Hello again, sorry I missed you all last month! I was asked rather last minute to make an appearance at the Heathrow hi-fi show here in the UK, and that made it pretty much impossible to get anything written in time for the last issue.
The last article went in to detail about different microphone types and their polar patterns . I didn’t explain how the different polar patterns are achieved though, and I think it is quite a smart bit of engineering, so lets look at that.
To achieve different polar patterns there are two things, or a combination there of, that can be done. The first is to simply shield an area of the mic so that sound pressure only affects one side. However, this method alone can not produce many different polar patterns. As such, the more common method, and that used for variable polar pattern mics is to combine the signals from multiple mic capsules. For example, a figure-of-8 mic is created by exposing both sides of the pickup to the sound. A ribbon mic is a good example, the sound pressure at the front is naturally out of phase from that at the back. Sound pressure at the sides affects both front and back equally so does not move the ribbon. A figure-of-8 polar pattern is the most simple to achieve, and is the pattern that occurs with a fully exposed membrane.
If you take the fully exposed ribbon / membrane and enclose one side, an omnidirectional polar pattern results. This is because sound pressure at the back and sides will only have an affect once it travels to the front.
So, we have figure-of-8 and omnidirectional microphone polar patterns at our disposal now. Lets take a figure-of-8 and place it next to an omni, then mix two to outputs together. What results, is a cardioid polar pattern! One side of the figure-of-8 capsule adds together with the omni capsule, and the other side of the figureof8 cancels out the signal from the omni. Sound is picked up at the front, and rejected at the back. Different ways of summing the two signals of these capsules will produce different variations of the polar pattern such as super and hypercardioid, or can even give a variable polar pattern microphone very clever ‘eh! Right, now the technical bits are done, lets talk about how to use the bloody things!
In the old days before multi-track recorders, when two track was all that was readily available, a performance would usually be captured with just two microphones, a stereo pair. Despite the massive advancements in multi-track recording, stereo mic techniques are still used for certain types of performance such as classical, jazz, solo performances etc.. Not only is the simplicity appealing, it also produces a very natural sound since, well, if you were sitting at the recording venue you would only be listening through a stereo pair of ears! It is imperative that the recording venue is a good sounding room though, since the acoustics will be an integral part of the sound and can’t be changed. There are three widely used techniques for recording with a stereo pair, and these are called spaced pair, coincident pair and near coincident pair of which ORTF is probably the best known.
A spaced pair is as it sounds, two microphones facing forward and spaced apart from each other. The characteristic sound of this technique is a lot of stereo width, but with rather blurred imaging. This is because each mic is spaced a relatively great distance from one another, and doing so causes a time delay between sound arriving at each mic.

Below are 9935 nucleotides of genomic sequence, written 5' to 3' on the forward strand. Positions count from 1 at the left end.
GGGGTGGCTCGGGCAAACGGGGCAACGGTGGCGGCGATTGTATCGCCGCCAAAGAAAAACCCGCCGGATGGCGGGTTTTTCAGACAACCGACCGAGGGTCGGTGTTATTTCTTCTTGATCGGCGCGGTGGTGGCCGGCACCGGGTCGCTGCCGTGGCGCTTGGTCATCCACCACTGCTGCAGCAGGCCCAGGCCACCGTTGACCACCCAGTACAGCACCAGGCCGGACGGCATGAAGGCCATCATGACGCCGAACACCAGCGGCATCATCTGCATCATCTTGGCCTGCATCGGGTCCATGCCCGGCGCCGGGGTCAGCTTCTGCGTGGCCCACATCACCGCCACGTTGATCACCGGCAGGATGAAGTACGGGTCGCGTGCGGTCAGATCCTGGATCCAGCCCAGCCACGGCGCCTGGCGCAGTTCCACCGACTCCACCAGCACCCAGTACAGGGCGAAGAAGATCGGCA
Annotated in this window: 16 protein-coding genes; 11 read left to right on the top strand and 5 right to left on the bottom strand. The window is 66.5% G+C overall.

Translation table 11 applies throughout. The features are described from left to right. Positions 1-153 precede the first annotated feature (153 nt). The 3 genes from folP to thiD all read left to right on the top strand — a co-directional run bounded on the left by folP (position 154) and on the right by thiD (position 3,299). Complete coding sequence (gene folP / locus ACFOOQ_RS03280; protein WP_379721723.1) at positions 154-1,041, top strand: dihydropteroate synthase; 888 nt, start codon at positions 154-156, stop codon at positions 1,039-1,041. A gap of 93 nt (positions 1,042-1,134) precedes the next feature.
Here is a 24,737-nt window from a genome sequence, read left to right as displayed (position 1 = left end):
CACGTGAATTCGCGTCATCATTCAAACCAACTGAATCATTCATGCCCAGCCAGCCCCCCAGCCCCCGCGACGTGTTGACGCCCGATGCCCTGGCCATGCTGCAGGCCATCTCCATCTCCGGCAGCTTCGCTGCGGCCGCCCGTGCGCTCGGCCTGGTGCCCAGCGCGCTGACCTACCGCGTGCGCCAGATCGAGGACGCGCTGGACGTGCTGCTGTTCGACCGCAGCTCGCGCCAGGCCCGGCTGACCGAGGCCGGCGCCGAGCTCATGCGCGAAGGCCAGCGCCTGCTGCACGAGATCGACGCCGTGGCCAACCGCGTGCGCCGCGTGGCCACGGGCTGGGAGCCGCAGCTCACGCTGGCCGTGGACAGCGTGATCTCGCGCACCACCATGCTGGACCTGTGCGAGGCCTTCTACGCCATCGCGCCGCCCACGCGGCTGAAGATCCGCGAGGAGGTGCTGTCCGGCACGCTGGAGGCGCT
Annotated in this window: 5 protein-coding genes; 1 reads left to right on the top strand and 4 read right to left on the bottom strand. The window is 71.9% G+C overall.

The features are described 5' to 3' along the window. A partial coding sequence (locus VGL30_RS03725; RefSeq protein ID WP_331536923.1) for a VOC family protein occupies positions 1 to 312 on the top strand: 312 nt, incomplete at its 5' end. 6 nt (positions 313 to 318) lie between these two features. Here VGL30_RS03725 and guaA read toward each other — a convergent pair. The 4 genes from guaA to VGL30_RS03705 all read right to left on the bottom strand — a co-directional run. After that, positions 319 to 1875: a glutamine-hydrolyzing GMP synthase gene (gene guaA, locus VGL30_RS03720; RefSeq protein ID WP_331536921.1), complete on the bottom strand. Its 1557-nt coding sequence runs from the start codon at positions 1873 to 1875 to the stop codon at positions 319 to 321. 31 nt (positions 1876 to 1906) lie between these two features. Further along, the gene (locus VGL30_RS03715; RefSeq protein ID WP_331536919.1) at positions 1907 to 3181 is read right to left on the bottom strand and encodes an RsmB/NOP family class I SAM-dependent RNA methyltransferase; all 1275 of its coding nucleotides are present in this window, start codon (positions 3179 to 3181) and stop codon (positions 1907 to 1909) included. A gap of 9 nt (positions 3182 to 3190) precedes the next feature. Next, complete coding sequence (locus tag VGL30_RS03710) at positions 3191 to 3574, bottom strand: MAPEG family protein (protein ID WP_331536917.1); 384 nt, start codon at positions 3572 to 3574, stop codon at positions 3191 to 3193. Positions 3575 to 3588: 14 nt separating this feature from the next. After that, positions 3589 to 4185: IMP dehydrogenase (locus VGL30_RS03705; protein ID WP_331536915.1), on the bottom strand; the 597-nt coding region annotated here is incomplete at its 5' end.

A slight variation of this technique is the three spaced mic setup. Not strictly a stereo pair, but used for purist stereo recording so I have included it. This is the same as a stereo spaced pair but with a third mic between the stereo pair and set forwards. This helps to bridge the gap in sound between the other two mics and gives a good center image. The technique is essentially known today as the Decca Tree. Microphones with an omnidirectional polar pattern were originally used, and still are to a large extent, but mics of that time were not actually very omni, and so a modern wide cardioid may actually be a closer match to the polar patterns originally used!
The next technique to look at is the coincident pair, commonly using cardioid mics, but sometimes figure-of-8. They are placed one above the other, almost touching at the capsule and angled strongly inwards. The characteristic sound of this technique is a rather narrow soundstage, but with very accurate imaging. This is because the level differences between sound picked up by each mic are quite pronounced but the time difference between each is extremely small, giving a narrow soundstage. In the 1960’s the Office de Radiodiffusion Télévision Française developed a near coincident pair technique that they made a standard for use throughout the company. It worked so well, it has now become a standard used across the word. The ORTF technique was devised though extensive experimentation. The mic capsules are spaced 17cm apart and angled outwards 110°. Although the technique was found though trial and error, it is interesting that 17cm is approximately the distance between human ears. The characteristic sound is one with very accurate imaging, like a coincident pair, but with greater stereo width because of the time delay created by the 17cm spacing. Except for dummyhead recordings, this mic technique probably gets the closest to how a performance would sound if you were actually there.
There are other techniques used for purist recordings such as mid and side and baffled PZM pairs. If you want to find out more about them, Google is your friend! That is it for this article. If you have some classical CDs you may find information in the booklet about how it was recorded, and be able to compare a few recordings using these different techniques. The next article will move on to multi-track close mic techniques.